Congenital heart disease (CHD) is the most common birth defect in the U.S. With advances in cardiology and cardiac therapies, it is estimated that more than 90 percent of babies born with CHD survive into adulthood.
Because most adults with adult congenital heart disease (ACHD) underwent surgical repair during infancy or childhood, it is important to understand that the heart defect was repaired and not cured, and often requires ongoing medical care. Patients with ACHD are at risk of developing medical complications that require care from cardiologists and cardiothoracic surgeons. Additional medications, surgeries or other procedures may be needed after the initial childhood surgeries. Some people with heart defects need lifelong care to stay as healthy as possible and address certain health issues.
Adults with CHDs can help with their health care by knowing the medical history, including the:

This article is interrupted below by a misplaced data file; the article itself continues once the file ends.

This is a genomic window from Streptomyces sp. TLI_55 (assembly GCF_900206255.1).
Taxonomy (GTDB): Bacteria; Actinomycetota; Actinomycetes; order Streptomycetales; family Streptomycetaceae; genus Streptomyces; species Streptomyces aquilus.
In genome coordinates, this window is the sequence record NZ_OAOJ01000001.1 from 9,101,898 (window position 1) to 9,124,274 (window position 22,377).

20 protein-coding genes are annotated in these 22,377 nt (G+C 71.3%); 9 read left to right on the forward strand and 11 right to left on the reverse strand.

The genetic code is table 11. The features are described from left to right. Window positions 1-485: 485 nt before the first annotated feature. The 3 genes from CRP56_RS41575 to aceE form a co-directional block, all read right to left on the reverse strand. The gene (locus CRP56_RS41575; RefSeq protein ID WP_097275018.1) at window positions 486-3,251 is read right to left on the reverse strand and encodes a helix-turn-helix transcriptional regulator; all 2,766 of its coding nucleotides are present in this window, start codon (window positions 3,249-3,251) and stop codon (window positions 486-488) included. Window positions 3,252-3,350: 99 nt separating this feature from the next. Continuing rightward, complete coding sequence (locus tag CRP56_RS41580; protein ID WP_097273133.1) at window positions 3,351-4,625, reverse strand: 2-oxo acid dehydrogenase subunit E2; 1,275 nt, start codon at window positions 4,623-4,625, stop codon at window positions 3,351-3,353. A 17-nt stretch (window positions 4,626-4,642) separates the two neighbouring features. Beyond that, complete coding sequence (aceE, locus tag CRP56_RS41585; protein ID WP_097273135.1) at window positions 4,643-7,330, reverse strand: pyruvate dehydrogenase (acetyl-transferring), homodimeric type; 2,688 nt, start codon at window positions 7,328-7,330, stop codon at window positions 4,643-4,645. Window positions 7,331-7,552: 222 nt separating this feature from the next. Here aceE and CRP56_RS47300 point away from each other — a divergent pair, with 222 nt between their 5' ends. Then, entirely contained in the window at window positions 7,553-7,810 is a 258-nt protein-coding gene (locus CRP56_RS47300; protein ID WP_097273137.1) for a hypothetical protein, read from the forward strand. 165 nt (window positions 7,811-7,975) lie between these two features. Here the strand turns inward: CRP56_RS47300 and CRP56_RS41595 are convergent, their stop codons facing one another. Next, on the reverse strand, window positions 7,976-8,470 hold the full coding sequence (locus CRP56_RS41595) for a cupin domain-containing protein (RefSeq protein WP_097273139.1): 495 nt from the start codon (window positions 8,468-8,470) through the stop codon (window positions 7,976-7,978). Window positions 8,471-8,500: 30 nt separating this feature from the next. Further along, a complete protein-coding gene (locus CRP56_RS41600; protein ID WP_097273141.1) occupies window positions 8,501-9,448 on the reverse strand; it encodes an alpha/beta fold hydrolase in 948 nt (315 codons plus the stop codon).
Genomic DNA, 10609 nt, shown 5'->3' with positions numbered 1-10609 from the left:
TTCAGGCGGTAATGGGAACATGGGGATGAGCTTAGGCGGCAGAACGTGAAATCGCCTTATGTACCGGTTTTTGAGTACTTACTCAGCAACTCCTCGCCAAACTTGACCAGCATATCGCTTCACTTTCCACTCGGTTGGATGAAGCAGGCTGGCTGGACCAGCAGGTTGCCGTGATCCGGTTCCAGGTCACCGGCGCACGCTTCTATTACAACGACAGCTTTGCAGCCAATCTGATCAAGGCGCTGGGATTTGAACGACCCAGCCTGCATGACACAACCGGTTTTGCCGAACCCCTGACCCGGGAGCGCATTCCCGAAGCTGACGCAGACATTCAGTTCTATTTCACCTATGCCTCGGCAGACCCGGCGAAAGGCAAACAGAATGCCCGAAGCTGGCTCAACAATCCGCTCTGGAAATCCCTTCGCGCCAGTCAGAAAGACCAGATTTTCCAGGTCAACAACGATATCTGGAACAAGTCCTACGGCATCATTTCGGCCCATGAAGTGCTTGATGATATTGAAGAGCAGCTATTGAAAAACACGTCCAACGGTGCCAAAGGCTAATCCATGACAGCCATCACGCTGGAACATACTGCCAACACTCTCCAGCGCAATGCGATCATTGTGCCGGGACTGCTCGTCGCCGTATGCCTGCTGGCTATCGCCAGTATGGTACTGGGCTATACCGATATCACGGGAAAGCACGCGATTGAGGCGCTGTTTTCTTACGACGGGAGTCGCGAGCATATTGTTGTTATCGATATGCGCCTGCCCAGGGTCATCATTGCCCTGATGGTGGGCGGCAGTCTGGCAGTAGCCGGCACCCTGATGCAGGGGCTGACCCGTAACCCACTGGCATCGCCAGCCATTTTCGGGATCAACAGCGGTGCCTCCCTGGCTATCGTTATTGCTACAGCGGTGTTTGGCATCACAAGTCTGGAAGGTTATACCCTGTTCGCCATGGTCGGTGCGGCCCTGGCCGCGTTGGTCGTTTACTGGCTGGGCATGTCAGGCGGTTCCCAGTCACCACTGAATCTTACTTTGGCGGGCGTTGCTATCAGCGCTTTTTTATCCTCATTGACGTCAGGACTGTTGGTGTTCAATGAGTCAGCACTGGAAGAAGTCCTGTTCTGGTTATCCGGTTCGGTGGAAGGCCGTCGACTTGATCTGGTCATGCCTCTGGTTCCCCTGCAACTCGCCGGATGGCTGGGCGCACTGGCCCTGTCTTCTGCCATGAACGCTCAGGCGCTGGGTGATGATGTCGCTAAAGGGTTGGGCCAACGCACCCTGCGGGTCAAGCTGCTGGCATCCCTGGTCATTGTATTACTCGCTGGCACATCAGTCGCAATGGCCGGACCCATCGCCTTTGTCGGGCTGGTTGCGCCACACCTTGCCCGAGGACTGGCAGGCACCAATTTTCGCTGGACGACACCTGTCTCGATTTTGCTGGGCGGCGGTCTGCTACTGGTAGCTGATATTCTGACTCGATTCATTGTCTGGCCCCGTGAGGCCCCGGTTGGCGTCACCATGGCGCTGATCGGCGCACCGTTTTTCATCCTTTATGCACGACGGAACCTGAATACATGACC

- Type(s) of heart defect(s) they have.
- Procedures or surgeries they have had performed.
- Medications and doses of these medications that they are prescribed currently and in the past.
- Type(s) of medical care they are receiving now.
As children transition to adult health care, it is important to notify any new health care providers about the child’s CHD. Ongoing appropriate medical care for their specific heart defect will help children and adults with a CHD to live as healthy a life as possible.